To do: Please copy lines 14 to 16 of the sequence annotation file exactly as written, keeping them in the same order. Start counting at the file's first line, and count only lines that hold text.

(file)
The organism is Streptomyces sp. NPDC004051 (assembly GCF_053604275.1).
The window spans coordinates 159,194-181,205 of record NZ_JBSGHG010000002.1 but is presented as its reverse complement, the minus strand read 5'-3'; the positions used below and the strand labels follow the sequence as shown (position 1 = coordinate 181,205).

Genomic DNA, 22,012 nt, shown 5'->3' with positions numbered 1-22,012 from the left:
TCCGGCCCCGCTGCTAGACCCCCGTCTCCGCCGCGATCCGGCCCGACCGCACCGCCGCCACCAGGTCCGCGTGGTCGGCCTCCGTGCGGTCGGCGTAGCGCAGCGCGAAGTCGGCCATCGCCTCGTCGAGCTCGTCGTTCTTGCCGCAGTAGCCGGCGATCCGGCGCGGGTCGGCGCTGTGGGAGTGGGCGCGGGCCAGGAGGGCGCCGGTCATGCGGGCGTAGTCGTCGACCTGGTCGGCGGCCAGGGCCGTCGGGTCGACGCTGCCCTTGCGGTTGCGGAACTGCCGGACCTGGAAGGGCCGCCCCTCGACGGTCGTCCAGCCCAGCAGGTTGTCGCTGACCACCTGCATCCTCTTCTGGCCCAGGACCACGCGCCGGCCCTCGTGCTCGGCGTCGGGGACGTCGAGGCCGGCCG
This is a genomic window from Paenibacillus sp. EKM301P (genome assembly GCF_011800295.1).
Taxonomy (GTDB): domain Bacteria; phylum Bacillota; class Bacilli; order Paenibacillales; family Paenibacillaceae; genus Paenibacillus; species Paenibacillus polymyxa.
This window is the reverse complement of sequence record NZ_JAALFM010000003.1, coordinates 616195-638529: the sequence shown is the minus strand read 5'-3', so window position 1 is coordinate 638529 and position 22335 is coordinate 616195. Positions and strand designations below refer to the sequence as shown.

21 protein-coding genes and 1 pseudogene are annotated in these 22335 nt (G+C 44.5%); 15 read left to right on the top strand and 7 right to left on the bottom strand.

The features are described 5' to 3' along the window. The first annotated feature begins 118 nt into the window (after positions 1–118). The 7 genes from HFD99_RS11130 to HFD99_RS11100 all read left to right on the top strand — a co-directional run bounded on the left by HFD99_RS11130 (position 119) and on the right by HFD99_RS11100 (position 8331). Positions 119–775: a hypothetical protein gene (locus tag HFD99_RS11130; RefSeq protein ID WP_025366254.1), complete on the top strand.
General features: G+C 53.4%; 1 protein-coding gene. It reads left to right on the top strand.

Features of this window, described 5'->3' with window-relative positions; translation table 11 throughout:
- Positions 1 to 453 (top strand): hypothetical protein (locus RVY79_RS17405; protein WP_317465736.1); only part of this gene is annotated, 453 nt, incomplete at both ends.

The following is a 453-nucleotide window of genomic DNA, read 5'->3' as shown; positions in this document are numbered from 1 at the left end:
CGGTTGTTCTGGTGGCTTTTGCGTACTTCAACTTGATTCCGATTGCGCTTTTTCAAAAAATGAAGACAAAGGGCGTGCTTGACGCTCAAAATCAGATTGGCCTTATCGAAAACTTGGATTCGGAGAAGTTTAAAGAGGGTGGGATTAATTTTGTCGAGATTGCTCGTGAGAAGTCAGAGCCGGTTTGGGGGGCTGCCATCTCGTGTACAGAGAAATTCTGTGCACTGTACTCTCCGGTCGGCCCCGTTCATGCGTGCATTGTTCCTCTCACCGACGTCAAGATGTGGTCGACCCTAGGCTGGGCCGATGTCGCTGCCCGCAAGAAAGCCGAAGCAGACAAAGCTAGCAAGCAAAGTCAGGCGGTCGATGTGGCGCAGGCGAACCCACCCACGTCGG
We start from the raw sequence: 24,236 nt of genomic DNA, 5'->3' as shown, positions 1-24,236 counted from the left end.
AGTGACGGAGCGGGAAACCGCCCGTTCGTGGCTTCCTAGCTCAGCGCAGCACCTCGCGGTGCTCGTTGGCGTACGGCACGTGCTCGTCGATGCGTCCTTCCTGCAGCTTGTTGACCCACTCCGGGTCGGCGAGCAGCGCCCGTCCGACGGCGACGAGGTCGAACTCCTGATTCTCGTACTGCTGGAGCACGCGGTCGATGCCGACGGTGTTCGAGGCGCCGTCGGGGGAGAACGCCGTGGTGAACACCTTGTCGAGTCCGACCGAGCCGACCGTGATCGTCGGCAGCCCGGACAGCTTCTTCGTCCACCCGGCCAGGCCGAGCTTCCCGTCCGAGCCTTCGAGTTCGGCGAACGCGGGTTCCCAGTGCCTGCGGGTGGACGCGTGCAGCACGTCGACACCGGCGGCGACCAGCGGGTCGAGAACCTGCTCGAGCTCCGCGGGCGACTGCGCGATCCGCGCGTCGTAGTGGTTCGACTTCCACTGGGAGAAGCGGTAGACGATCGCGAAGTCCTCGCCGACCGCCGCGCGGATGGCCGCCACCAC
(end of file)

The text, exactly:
CGGTTGTTCTGGTGGCTTTTGCGTACTTCAACTTGATTCCGATTGCGCTTTTTCAAAAAATGAAGACAAAGGGCGTGCTTGACGCTCAAAATCAGATTGGCCTTATCGAAAACTTGGATTCGGAGAAGTTTAAAGAGGGTGGGATTAATTTTGTCGAGATTGCTCGTGAGAAGTCAGAGCCGGTTTGGGGGGCTGCCATCTCGTGTACAGAGAAATTCTGTGCACTGTACTCTCCGGTCGGCCCCGTTCATGCGTGCATTGTTCCTCTCACCGACGTCAAGATGTGGTCGACCCTAGGCTGGGCCGATGTCGCTGCCCGCAAGAAAGCCGAAGCAGACAAAGCTAGCAAGCAAAGTCAGGCGGTCGATGTGGCGCAGGCGAACCCACCCACGTCGG
We start from the raw sequence: 24,236 nt of genomic DNA, 5'->3' as shown, positions 1-24,236 counted from the left end.
AGTGACGGAGCGGGAAACCGCCCGTTCGTGGCTTCCTAGCTCAGCGCAGCACCTCGCGGTGCTCGTTGGCGTACGGCACGTGCTCGTCGATGCGTCCTTCCTGCAGCTTGTTGACCCACTCCGGGTCGGCGAGCAGCGCCCGTCCGACGGCGACGAGGTCGAACTCCTGATTCTCGTACTGCTGGAGCACGCGGTCGATGCCGACGGTGTTCGAGGCGCCGTCGGGGGAGAACGCCGTGGTGAACACCTTGTCGAGTCCGACCGAGCCGACCGTGATCGTCGGCAGCCCGGACAGCTTCTTCGTCCACCCGGCCAGGCCGAGCTTCCCGTCCGAGCCTTCGAGTTCGGCGAACGCGGGTTCCCAGTGCCTGCGGGTGGACGCGTGCAGCACGTCGACACCGGCGGCGACCAGCGGGTCGAGAACCTGCTCGAGCTCCGCGGGCGACTGCGCGATCCGCGCGTCGTAGTGGTTCGACTTCCACTGGGAGAAGCGGTAGACGATCGCGAAGTCCTCGCCGACCGCCGCGCGGATGGCCGCCACCAC